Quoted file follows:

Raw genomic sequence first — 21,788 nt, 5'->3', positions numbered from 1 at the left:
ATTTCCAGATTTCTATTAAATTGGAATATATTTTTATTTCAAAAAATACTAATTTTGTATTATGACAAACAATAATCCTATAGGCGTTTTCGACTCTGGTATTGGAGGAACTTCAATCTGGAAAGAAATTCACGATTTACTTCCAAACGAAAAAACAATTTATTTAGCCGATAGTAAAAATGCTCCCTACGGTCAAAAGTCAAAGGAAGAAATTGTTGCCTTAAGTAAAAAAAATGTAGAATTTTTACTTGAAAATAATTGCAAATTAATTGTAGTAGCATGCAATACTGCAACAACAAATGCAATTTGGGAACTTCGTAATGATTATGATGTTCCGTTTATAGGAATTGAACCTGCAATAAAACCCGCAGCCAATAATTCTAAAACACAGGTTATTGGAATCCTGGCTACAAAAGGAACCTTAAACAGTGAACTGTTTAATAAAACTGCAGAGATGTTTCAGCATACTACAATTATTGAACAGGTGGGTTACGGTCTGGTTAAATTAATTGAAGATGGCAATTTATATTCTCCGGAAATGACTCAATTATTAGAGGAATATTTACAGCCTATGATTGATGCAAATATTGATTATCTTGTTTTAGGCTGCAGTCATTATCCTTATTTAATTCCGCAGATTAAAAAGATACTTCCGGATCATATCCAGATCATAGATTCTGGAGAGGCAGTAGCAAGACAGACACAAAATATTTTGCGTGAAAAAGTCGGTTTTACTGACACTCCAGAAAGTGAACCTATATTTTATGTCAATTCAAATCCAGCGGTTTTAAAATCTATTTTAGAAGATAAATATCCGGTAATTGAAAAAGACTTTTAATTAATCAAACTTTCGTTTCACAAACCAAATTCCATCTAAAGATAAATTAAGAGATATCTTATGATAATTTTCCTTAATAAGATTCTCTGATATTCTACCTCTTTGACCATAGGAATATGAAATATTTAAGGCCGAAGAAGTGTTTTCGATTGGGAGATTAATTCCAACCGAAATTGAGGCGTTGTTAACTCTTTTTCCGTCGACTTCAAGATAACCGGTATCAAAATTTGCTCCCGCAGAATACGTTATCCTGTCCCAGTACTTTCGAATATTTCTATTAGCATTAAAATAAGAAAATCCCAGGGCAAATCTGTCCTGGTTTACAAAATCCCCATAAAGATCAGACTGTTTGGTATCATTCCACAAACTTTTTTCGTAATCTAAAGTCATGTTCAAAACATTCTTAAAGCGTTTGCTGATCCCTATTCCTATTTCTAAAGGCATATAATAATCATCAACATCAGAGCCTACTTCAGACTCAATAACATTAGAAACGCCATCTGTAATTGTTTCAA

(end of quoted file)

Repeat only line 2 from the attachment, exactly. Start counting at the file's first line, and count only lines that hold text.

ATTTCCAGATTTCTATTAAATTGGAATATATTTTTATTTCAAAAAATACTAATTTTGTATTATGACAAACAATAATCCTATAGGCGTTTTCGACTCTGGTATTGGAGGAACTTCAATCTGGAAAGAAATTCACGATTTACTTCCAAACGAAAAAACAATTTATTTAGCCGATAGTAAAAATGCTCCCTACGGTCAAAAGTCAAAGGAAGAAATTGTTGCCTTAAGTAAAAAAAATGTAGAATTTTTACTTGAAAATAATTGCAAATTAATTGTAGTAGCATGCAATACTGCAACAACAAATGCAATTTGGGAACTTCGTAATGATTATGATGTTCCGTTTATAGGAATTGAACCTGCAATAAAACCCGCAGCCAATAATTCTAAAACACAGGTTATTGGAATCCTGGCTACAAAAGGAACCTTAAACAGTGAACTGTTTAATAAAACTGCAGAGATGTTTCAGCATACTACAATTATTGAACAGGTGGGTTACGGTCTGGTTAAATTAATTGAAGATGGCAATTTATATTCTCCGGAAATGACTCAATTATTAGAGGAATATTTACAGCCTATGATTGATGCAAATATTGATTATCTTGTTTTAGGCTGCAGTCATTATCCTTATTTAATTCCGCAGATTAAAAAGATACTTCCGGATCATATCCAGATCATAGATTCTGGAGAGGCAGTAGCAAGACAGACACAAAATATTTTGCGTGAAAAAGTCGGTTTTACTGACACTCCAGAAAGTGAACCTATATTTTATGTCAATTCAAATCCAGCGGTTTTAAAATCTATTTTAGAAGATAAATATCCGGTAATTGAAAAAGACTTTTAATTAATCAAACTTTCGTTTCACAAACCAAATTCCATCTAAAGATAAATTAAGAGATATCTTATGATAATTTTCCTTAATAAGATTCTCTGATATTCTACCTCTTTGACCATAGGAATATGAAATATTTAAGGCCGAAGAAGTGTTTTCGATTGGGAGATTAATTCCAACCGAAATTGAGGCGTTGTTAACTCTTTTTCCGTCGACTTCAAGATAACCGGTATCAAAATTTGCTCCCGCAGAATACGTTATCCTGTCCCAGTACTTTCGAATATTTCTATTAGCATTAAAATAAGAAAATCCCAGGGCAAATCTGTCCTGGTTTACAAAATCCCCATAAAGATCAGACTGTTTGGTATCATTCCACAAACTTTTTTCGTAATCTAAAGTCATGTTCAAAACATTCTTAAAGCGTTTGCTGATCCCTATTCCTATTTCTAAAGGCATATAATAATCATCAACATCAGAGCCTACTTCAGACTCAATAACATTAGAAACGCCATCTGTAATTGTTTCAA